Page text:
TONAWANDA, N.Y. (WIVB) - For years, people in the Town of Tonawanda have said the air was making them sick. A state report released earlier this month seems to support their claims.
Wednesday, residents gathered to discuss their concerns. The purpose of the public meeting was to share data collected by the Clean Air Coalition of WNY, and to ask residents what they think should be the area's top health priorities.
The Clean Air Coalition of WNY has spent the last year collecting data - doing air-testing, taking pictures to document conditions, canvassing residents door-to-door. Wednesday night, it shared the findings with the community.
Exec. Director Erin Heaney said, "We heard a lot of concerns about some of the large manufacturing plants, like the coal-burning power plant, obviously Tonawanda Coke, and some of the chemical plants in the town. People are worried about their exposure to the chemicals that come from those plants."
This comes just a week after the NYS Department of Health released its own study, showing more cases of bladder cancer and leukemia in the Tonawandas, compared to the rest of the state, supporting what many people here have thought all along.
Anthony V. Mannino Foundation President Cindy Mannino said, "There's just too many rare forms of cancer in this area, starting very young. That's just not heard of."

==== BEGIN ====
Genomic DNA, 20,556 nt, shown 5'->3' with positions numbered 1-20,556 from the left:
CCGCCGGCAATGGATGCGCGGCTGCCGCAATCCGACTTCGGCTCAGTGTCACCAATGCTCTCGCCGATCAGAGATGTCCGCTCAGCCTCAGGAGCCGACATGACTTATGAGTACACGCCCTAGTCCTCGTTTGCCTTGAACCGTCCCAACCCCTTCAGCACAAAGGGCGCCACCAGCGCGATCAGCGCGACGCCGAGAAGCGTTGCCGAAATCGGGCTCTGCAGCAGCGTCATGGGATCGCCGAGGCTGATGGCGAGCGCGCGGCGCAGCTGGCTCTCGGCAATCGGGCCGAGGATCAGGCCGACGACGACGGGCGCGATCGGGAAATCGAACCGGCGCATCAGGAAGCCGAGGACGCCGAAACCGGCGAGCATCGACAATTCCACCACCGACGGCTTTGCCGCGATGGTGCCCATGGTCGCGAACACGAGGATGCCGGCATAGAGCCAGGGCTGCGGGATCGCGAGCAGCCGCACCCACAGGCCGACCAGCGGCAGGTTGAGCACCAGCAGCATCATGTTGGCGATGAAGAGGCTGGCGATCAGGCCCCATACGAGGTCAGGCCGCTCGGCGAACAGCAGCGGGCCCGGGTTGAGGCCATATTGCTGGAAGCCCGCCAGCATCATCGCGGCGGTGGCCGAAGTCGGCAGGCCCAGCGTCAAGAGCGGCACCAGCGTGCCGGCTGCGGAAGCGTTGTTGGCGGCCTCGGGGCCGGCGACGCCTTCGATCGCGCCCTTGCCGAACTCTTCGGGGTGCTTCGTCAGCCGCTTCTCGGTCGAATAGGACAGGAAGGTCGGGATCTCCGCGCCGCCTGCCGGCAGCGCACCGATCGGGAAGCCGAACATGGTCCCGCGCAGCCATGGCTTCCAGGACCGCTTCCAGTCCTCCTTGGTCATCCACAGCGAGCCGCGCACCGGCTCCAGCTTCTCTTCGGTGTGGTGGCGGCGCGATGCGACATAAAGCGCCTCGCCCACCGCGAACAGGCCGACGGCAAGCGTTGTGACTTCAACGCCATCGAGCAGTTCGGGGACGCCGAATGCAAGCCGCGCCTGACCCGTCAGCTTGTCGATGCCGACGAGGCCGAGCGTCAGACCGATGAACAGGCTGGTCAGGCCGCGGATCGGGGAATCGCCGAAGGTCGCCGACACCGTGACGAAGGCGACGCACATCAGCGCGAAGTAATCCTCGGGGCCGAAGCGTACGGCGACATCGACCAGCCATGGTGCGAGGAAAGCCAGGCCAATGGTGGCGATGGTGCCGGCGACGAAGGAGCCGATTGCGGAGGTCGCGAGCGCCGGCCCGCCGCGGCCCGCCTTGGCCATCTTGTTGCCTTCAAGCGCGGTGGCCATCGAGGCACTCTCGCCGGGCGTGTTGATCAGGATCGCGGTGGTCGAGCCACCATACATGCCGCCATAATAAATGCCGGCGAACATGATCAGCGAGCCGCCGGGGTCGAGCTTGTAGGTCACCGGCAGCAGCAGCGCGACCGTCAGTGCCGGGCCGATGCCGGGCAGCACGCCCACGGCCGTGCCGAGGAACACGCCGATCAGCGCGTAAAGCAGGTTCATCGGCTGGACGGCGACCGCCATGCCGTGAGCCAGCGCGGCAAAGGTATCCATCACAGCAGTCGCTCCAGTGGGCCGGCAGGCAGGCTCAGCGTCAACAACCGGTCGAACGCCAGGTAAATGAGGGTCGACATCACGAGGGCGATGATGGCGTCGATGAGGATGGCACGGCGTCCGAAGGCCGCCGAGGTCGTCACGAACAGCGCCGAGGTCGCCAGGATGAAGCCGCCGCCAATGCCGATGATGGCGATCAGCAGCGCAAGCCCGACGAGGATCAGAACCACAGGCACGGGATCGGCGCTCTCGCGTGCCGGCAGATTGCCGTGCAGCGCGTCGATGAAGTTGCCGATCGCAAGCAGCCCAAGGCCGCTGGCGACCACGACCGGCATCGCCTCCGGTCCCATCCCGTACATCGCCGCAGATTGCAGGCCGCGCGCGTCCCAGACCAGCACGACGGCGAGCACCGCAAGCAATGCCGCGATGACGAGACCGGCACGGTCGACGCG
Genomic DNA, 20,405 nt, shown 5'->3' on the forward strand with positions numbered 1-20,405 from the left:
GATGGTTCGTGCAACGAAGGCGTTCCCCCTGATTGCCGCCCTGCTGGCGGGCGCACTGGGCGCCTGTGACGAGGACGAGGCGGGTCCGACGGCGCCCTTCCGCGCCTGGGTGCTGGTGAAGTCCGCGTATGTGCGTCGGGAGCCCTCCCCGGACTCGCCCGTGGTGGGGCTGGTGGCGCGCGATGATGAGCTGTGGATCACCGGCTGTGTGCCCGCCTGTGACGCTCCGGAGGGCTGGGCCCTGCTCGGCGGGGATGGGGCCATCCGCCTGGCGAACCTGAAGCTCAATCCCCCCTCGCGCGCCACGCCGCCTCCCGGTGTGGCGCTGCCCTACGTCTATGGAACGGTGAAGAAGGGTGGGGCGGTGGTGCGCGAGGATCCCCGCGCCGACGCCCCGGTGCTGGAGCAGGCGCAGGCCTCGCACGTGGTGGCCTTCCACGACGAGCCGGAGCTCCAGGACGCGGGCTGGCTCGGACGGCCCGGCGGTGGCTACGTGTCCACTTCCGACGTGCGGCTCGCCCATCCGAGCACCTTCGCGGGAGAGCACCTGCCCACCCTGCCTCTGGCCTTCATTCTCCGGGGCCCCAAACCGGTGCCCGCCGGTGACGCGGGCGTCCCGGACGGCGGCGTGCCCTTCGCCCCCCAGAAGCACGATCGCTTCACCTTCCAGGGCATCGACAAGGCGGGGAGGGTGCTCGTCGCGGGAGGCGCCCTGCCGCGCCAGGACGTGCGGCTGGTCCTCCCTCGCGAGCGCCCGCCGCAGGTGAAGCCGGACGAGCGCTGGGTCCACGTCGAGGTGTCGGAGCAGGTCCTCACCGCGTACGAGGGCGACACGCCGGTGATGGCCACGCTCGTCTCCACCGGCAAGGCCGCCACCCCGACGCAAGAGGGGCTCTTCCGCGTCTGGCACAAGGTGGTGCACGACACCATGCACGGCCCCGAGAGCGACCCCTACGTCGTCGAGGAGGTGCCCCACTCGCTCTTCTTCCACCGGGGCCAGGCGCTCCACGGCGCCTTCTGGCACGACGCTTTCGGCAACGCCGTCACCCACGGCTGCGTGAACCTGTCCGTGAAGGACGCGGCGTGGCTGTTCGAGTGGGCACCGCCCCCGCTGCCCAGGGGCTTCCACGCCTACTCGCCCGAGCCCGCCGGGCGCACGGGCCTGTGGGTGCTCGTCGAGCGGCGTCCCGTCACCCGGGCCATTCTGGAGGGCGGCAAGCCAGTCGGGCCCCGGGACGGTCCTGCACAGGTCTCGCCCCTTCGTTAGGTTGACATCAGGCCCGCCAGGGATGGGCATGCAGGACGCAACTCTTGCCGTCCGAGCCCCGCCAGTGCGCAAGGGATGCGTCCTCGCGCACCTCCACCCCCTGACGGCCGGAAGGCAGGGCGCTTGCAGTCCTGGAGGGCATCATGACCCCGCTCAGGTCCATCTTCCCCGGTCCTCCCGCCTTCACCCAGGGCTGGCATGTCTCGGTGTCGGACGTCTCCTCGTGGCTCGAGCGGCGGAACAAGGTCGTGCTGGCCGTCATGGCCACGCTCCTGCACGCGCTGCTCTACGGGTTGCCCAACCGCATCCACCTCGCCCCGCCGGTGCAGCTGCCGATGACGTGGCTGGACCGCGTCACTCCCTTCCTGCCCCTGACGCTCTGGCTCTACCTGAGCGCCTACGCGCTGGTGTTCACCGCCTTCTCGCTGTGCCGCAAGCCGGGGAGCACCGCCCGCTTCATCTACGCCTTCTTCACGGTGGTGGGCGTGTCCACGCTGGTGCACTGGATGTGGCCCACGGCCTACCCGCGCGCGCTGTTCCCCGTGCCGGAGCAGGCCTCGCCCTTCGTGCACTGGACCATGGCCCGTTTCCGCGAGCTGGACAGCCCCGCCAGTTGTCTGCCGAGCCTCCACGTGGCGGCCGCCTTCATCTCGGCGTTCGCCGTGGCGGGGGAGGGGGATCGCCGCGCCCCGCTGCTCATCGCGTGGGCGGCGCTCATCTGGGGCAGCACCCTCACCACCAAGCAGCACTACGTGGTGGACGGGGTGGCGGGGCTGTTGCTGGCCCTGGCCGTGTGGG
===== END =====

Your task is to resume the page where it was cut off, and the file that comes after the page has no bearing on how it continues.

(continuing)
Cheryl Viola added, "There is absolutely no doubt in my mind that the people I know, the young people with the rare cancers that all come from the Town of Tonawanda, are sick from the environment."
Mannino lost her son Anthony to a rare esophageal cancer when he was 21. Viola's daughter has survived two bouts of breast cancer - at 18, and again at 26.
The Clean Air Coalition asked them and other residents to look over a list of problem areas, and identify the five they think are most urgent to address.
John Knab said, "I'd like to see [the plants] put more scrubbers on their [smoke]stacks."
"My first one would be air quality, and my second one would be soil," Viola said.
Mannino stated, "Definitely need to look at the schools, the quality of the water in the schools."
Representatives from the State Department of Health are coming to Tonawanda to give a presentation and answer questions about the cancer study Tuesday, February 26 at 7 p.m. at the Sheridan-Parkside Community Center.
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